(AGI) Damascus — In his nationally televised address Syrian President Basher Al-Assad said, “a great conspiracy is coming from inside and outside the country.” The president continued saying, “around us the world is changing, with regional repercussions that include Syria.” He went on to explain that recent events had put the nation’s unity to the test and that Syria, “is not immune” from events taking place in the Arab world. President Basher Al-Assad succeeded his father, Hafez Al-Assad, as Syrian president in 2000.

           — Hat tip: C. Cantoni[Return to headlines]

Syria: Assad: Reforms Starting, State of Emergency Stands

(ANSAmed) — BEIRUT, MARCH 30 — “It is an exceptionally difficult moment, but we will make it, I feel sorry for the victims”, stated Syrian president Basher Assad today to MPs in Parliament during a speech broadcast live on television in which he announced that he asked the new government to implement the announced reforms, but not the expected withdrawal of the emergency law that has been in effect for 48 years.

Assad specified that “we are examining a plan against corruption”, while “an hour ago we increased the wages of public employees, and a bill on parties is already ready. The reforms are not an impromptu and sudden procedure, and a Country that does not reform itself is a Country that destroys itself”, according to the president, who justified himself for not implementing the reforms up to now: “we were forced to change our chosen priorities because of the repeated regional crises and because of four years of drought. Syria’s stability has become the priority on our agenda”.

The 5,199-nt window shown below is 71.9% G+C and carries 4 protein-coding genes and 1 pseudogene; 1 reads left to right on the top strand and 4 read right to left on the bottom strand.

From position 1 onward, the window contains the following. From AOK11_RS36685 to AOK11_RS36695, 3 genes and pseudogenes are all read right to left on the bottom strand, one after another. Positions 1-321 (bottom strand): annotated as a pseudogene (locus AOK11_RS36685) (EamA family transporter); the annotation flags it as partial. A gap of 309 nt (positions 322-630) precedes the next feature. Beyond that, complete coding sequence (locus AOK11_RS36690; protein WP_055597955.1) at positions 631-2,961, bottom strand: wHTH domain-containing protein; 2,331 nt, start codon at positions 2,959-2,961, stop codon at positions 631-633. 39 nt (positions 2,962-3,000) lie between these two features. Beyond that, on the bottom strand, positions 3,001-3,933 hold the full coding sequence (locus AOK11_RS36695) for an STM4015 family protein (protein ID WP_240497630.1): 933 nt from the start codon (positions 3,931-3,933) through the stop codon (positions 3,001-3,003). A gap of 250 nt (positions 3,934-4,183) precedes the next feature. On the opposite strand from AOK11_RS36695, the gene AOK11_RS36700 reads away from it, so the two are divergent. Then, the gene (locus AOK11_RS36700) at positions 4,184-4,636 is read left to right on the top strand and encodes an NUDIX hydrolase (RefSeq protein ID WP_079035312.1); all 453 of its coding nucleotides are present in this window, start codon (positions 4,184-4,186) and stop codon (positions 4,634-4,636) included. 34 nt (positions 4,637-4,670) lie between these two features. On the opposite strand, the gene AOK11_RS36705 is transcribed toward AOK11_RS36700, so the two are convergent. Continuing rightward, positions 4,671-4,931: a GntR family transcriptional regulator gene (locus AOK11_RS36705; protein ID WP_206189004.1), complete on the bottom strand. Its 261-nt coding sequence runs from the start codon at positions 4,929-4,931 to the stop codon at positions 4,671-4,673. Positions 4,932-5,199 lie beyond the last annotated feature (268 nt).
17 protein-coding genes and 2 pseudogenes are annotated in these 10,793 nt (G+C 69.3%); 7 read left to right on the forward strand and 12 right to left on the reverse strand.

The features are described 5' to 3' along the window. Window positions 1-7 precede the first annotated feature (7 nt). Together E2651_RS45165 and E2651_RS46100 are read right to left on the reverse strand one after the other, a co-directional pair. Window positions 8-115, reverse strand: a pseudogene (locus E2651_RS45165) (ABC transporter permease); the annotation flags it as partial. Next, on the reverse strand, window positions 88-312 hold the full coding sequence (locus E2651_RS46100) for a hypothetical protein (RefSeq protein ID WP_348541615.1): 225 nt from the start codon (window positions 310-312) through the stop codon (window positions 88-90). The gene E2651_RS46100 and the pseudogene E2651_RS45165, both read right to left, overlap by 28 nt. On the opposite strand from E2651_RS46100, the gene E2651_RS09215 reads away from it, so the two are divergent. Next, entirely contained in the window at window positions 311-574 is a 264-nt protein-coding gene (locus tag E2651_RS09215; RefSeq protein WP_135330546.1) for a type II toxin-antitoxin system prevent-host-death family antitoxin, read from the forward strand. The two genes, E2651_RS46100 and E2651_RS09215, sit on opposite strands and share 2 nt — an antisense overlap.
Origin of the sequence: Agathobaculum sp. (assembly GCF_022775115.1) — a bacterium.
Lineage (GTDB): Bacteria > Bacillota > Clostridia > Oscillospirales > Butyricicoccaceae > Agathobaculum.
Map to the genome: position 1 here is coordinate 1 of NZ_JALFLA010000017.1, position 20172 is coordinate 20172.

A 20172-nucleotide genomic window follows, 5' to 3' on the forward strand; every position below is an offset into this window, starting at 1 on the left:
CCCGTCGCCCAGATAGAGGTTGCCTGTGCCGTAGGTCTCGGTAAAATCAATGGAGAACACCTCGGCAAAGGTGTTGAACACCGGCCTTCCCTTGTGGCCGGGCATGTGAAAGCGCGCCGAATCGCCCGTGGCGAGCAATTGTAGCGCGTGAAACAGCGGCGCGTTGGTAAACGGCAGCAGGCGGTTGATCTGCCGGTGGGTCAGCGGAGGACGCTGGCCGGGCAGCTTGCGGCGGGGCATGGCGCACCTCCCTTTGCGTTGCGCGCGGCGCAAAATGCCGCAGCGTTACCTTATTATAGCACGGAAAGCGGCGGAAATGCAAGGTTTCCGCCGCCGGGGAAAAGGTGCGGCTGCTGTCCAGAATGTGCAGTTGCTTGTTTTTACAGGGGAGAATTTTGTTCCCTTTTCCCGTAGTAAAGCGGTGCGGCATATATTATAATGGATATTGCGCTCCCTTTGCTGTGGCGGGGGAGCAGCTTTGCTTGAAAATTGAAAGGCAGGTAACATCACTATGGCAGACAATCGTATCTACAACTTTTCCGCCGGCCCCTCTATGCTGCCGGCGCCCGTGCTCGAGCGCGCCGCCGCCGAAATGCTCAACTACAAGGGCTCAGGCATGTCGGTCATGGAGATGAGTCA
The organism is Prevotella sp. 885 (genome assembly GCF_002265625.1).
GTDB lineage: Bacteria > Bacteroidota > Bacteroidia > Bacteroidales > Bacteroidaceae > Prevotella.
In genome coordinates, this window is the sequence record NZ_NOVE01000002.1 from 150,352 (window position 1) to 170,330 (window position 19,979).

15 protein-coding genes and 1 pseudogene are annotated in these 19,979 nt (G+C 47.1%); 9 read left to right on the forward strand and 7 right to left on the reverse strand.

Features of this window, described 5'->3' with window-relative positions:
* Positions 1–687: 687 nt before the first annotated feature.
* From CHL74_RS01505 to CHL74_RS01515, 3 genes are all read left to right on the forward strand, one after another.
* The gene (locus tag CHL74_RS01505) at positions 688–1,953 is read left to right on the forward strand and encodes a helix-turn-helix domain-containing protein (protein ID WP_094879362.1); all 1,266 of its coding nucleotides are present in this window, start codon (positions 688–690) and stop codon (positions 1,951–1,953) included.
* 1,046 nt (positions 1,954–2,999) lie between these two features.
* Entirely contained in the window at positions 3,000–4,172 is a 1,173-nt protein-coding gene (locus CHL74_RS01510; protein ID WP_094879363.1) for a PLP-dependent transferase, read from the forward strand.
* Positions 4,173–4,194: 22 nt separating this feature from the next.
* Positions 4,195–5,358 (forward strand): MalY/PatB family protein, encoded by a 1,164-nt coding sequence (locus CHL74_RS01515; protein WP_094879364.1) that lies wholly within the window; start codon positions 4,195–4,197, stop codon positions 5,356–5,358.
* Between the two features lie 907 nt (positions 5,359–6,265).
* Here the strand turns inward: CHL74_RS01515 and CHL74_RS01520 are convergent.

The rais, who yesterday accepted the government’s resignation as the first tangible act of slight change after two weeks of unprecedented protests against the regime in power for almost half a century, mentioned the demonstrators stating that “the State must be pleased that the citizens are expressing the need for their rights to be respected”, before reporting “a major external and also internal conspiracy” against the Country.

“A minority prompts chaos using the slogan of reforms”, Assad accused, which evoked the clashes in Daraa, the southern city that in recent days was the centre of the harsh repression of anti-regime demonstrations, stating that he “gave clear instructions so that no citizen would be wounded. The region of Daraa is in the heart of all Syrians, the people are not responsible for what happened”. He stated that amateur videos “are all false. The Pan-Arabian TVs and text messages have been fomenting sedition for weeks”.

           — Hat tip: Insubria[Return to headlines]

Syria: Only Promises and Tanks From Assad

Despite earlier announcements, the Syrian president only promises reforms but says nothing about expected steps to end 48 years of emergency rule and the one-party state. Deraa is surrounded by the army. According to some sources, a huge crowd has gathered for the funerals of demonstrators killed during clashes.